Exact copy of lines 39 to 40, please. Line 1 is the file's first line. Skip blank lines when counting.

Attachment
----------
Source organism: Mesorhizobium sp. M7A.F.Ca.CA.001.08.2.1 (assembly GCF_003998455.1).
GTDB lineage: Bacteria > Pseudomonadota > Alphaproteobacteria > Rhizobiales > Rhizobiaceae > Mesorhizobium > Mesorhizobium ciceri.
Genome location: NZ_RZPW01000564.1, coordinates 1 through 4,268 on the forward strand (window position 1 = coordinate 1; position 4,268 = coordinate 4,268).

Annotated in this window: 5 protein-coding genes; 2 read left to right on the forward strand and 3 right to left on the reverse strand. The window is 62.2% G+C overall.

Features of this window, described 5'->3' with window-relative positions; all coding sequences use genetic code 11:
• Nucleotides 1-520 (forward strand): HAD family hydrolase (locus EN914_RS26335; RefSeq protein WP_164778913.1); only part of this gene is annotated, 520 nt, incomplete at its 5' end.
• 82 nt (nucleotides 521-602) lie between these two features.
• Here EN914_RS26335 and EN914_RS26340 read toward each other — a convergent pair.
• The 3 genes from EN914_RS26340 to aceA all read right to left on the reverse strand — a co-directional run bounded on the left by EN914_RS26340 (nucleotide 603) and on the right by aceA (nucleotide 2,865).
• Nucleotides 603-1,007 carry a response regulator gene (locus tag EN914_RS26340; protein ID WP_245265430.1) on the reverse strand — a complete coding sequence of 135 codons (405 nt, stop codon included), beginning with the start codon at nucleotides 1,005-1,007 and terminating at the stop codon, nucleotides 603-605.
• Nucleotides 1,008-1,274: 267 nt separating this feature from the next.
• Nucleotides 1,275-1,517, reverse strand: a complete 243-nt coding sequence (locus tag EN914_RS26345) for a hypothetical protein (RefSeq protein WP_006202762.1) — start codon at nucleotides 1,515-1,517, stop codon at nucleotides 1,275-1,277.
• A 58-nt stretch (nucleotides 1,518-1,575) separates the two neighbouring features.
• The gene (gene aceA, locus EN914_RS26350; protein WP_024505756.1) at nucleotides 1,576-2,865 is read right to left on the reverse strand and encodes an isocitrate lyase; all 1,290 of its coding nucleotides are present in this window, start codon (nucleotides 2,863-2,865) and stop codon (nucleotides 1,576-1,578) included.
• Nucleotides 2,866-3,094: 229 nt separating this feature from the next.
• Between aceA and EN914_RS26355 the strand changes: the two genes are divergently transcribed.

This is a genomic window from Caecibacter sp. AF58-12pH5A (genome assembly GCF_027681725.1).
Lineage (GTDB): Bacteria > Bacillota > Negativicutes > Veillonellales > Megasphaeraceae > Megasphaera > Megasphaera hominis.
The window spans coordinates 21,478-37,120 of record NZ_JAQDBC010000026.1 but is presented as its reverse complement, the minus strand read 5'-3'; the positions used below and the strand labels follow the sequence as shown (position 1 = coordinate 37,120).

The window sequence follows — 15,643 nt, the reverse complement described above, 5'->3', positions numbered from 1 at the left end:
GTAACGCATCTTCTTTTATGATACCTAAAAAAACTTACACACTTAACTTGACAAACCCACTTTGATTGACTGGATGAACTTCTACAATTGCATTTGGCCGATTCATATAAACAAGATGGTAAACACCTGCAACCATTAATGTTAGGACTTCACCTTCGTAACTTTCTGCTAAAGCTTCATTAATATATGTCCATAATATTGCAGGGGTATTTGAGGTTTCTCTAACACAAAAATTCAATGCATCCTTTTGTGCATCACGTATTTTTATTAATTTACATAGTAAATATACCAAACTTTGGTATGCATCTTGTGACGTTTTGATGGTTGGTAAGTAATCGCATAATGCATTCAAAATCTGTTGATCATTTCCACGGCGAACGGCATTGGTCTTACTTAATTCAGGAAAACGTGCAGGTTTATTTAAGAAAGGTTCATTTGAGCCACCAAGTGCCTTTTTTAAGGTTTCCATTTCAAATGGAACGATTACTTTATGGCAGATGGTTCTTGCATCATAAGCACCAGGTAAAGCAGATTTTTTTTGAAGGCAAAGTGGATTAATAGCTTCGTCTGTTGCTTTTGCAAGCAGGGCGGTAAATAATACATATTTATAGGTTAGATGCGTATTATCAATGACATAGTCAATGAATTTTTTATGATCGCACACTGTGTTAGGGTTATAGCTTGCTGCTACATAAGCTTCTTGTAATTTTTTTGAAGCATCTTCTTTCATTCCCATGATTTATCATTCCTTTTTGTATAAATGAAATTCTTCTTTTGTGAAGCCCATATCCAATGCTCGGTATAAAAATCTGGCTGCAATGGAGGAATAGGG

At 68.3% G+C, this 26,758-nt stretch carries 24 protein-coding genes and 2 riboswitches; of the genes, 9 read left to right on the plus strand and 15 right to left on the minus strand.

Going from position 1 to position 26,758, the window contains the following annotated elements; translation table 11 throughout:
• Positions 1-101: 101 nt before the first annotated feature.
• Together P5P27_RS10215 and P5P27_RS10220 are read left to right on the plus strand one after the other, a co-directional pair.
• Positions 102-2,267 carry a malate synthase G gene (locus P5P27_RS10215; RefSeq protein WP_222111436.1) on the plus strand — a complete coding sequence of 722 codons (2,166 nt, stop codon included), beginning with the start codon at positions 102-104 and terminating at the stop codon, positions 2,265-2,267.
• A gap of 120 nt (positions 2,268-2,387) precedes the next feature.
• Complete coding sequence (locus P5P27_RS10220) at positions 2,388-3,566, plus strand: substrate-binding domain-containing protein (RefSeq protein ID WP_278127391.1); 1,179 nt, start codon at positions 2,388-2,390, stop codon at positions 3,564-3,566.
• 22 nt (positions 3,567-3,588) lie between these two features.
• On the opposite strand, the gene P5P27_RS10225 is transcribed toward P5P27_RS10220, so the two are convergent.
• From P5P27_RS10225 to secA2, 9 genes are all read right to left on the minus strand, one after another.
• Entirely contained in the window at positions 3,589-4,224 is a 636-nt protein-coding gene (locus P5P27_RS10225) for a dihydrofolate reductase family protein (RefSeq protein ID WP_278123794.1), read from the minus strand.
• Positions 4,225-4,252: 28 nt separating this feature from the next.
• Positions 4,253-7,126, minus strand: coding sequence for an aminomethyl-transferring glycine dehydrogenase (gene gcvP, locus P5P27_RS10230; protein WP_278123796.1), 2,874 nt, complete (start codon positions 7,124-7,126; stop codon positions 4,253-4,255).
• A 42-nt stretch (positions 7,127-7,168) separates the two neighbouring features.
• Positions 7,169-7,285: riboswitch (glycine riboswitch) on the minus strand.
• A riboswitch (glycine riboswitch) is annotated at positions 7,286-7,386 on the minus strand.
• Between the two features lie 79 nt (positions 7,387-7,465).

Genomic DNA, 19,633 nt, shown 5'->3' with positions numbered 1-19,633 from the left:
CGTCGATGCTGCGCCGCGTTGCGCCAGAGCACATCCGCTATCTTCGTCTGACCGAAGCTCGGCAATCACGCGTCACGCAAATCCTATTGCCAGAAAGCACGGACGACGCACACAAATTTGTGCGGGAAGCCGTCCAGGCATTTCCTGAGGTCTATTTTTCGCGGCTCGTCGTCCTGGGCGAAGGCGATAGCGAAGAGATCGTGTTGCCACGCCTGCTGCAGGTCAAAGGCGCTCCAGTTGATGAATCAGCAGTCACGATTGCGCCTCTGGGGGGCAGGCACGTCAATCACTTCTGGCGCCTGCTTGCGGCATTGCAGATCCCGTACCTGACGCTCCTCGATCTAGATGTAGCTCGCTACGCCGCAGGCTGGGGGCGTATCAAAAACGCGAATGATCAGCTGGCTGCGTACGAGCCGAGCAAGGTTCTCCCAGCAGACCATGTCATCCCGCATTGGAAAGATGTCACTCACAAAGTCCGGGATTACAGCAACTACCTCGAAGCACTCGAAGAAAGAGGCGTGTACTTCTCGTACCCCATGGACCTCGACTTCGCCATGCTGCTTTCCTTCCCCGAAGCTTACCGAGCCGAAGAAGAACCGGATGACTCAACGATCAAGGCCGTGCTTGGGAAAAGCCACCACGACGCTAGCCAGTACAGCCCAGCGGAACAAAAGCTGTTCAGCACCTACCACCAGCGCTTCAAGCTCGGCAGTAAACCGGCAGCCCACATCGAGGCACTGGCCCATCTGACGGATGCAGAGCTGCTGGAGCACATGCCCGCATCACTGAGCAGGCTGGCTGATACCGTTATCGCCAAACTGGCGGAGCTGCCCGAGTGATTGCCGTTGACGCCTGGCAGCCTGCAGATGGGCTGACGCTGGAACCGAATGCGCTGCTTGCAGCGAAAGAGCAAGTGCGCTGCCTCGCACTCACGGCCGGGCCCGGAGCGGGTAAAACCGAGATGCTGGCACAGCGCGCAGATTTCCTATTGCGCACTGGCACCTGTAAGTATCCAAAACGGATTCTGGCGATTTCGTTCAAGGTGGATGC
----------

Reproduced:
Genomic DNA, 19,633 nt, shown 5'->3' with positions numbered 1-19,633 from the left:
CGTCGATGCTGCGCCGCGTTGCGCCAGAGCACATCCGCTATCTTCGTCTGACCGAAGCTCGGCAATCACGCGTCACGCAAATCCTATTGCCAGAAAGCACGGACGACGCACACAAATTTGTGCGGGAAGCCGTCCAGGCATTTCCTGAGGTCTATTTTTCGCGGCTCGTCGTCCTGGGCGAAGGCGATAGCGAAGAGATCGTGTTGCCACGCCTGCTGCAGGTCAAAGGCGCTCCAGTTGATGAATCAGCAGTCACGATTGCGCCTCTGGGGGGCAGGCACGTCAATCACTTCTGGCGCCTGCTTGCGGCATTGCAGATCCCGTACCTGACGCTCCTCGATCTAGATGTAGCTCGCTACGCCGCAGGCTGGGGGCGTATCAAAAACGCGAATGATCAGCTGGCTGCGTACGAGCCGAGCAAGGTTCTCCCAGCAGACCATGTCATCCCGCATTGGAAAGATGTCACTCACAAAGTCCGGGATTACAGCAACTACCTCGAAGCACTCGAAGAAAGAGGCGTGTACTTCTCGTACCCCATGGACCTCGACTTCGCCATGCTGCTTTCCTTCCCCGAAGCTTACCGAGCCGAAGAAGAACCGGATGACTCAACGATCAAGGCCGTGCTTGGGAAAAGCCACCACGACGCTAGCCAGTACAGCCCAGCGGAACAAAAGCTGTTCAGCACCTACCACCAGCGCTTCAAGCTCGGCAGTAAACCGGCAGCCCACATCGAGGCACTGGCCCATCTGACGGATGCAGAGCTGCTGGAGCACATGCCCGCATCACTGAGCAGGCTGGCTGATACCGTTATCGCCAAACTGGCGGAGCTGCCCGAGTGATTGCCGTTGACGCCTGGCAGCCTGCAGATGGGCTGACGCTGGAACCGAATGCGCTGCTTGCAGCGAAAGAGCAAGTGCGCTGCCTCGCACTCACGGCCGGGCCCGGAGCGGGTAAAACCGAGATGCTGGCACAGCGCGCAGATTTCCTATTGCGCACTGGCACCTGTAAGTATCCAAAACGGATTCTGGCGATTTCGTTCAAGGTGGATGC